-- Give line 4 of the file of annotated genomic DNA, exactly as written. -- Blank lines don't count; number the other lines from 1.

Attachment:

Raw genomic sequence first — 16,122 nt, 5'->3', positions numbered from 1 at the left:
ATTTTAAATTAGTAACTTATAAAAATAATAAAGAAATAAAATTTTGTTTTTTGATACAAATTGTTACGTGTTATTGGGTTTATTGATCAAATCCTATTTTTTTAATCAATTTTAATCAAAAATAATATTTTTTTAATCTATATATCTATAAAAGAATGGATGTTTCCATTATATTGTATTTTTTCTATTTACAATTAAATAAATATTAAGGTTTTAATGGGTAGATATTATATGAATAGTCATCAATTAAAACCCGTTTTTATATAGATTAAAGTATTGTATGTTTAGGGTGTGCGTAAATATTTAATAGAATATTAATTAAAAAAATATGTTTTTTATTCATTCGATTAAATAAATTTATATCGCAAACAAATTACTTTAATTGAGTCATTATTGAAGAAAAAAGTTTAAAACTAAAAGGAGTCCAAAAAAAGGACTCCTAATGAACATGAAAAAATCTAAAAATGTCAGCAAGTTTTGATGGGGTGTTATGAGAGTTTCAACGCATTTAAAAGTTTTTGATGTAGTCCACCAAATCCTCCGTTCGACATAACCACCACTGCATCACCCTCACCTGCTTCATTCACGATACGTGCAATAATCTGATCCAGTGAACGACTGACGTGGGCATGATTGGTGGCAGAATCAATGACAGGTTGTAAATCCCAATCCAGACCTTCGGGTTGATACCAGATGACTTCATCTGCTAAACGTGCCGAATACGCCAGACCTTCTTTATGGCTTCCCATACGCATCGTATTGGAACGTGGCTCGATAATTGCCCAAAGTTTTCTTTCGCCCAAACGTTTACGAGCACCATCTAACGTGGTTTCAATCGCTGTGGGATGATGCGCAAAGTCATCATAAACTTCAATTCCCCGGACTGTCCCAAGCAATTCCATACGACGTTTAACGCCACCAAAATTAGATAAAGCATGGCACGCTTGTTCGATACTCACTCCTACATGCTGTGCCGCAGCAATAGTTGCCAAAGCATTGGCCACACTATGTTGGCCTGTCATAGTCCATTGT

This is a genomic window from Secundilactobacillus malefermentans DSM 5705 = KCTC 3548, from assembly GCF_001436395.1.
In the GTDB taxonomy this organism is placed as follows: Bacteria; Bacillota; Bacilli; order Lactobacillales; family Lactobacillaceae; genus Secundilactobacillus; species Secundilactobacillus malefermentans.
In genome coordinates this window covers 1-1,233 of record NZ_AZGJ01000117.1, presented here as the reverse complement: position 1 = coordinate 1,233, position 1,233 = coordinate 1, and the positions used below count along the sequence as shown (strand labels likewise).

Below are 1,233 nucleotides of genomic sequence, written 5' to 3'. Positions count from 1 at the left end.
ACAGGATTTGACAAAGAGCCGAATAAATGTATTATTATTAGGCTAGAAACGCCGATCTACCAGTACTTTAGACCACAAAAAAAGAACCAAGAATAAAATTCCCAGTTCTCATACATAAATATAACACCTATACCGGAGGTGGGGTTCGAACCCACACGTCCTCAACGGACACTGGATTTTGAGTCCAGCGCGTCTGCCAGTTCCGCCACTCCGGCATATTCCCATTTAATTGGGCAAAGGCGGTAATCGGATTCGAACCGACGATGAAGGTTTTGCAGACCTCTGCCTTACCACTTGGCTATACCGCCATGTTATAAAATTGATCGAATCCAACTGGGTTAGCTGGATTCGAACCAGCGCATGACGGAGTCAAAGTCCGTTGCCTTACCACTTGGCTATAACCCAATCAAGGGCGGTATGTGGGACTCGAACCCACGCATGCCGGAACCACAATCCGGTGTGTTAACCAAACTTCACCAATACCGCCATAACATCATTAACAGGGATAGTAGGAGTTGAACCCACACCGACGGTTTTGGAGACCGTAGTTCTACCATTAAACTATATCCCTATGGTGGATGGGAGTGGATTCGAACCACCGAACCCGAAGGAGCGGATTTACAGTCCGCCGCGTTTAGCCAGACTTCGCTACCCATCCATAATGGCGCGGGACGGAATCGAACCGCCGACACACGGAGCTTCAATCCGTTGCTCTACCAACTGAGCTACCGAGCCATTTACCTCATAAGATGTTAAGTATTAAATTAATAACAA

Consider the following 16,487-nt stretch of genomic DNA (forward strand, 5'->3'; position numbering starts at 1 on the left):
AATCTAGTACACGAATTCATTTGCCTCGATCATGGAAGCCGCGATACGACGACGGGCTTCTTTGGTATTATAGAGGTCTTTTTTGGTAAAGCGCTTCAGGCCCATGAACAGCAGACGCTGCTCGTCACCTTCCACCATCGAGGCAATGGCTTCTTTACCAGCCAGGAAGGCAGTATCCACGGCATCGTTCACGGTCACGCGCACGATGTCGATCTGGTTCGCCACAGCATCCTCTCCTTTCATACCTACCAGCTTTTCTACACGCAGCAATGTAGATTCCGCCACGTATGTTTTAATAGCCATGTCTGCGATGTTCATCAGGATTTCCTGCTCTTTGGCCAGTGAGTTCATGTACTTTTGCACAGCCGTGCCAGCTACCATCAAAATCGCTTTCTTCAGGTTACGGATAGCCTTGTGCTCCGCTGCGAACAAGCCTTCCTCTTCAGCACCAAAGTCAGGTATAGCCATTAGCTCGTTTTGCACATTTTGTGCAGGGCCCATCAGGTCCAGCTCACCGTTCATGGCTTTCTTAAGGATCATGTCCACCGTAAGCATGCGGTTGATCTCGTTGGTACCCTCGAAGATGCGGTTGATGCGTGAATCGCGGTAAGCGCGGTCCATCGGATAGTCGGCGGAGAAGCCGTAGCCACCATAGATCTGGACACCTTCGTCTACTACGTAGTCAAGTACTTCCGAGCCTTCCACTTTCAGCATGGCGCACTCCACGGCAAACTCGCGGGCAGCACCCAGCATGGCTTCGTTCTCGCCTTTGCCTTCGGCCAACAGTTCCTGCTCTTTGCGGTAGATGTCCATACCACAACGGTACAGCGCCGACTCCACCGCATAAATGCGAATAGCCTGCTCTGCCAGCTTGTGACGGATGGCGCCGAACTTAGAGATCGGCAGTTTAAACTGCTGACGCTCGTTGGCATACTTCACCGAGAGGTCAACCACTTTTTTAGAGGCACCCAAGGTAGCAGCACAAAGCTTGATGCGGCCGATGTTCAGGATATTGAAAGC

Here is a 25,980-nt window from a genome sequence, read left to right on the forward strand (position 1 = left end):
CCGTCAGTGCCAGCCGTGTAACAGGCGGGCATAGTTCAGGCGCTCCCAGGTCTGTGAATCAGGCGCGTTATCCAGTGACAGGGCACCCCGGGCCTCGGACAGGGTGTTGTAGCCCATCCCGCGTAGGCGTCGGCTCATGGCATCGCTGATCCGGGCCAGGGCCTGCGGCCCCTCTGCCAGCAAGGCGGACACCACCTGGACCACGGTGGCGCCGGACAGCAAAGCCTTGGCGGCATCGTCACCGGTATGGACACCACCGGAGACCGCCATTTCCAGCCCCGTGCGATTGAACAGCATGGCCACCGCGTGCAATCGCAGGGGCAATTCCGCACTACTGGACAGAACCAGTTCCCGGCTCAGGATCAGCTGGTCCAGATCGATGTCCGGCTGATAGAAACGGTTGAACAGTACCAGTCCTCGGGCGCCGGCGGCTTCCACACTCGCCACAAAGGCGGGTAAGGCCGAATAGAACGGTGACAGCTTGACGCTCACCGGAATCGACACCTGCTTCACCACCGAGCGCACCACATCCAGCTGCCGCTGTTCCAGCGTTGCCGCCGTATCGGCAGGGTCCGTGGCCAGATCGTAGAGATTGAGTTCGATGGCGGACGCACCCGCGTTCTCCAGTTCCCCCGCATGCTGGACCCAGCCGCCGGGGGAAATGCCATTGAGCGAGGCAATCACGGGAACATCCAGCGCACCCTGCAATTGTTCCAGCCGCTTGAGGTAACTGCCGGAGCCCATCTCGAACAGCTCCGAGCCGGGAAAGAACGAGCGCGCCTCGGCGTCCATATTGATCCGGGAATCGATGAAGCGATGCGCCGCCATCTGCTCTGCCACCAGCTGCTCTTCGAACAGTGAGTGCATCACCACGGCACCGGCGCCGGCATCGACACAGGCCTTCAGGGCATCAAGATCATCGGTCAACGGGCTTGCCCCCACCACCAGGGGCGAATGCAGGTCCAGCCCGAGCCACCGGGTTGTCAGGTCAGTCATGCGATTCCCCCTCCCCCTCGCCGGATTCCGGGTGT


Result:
In the GTDB taxonomy this organism is placed as follows: Bacteria; Bacillota; Bacilli; order Lactobacillales; family Lactobacillaceae; genus Secundilactobacillus; species Secundilactobacillus malefermentans.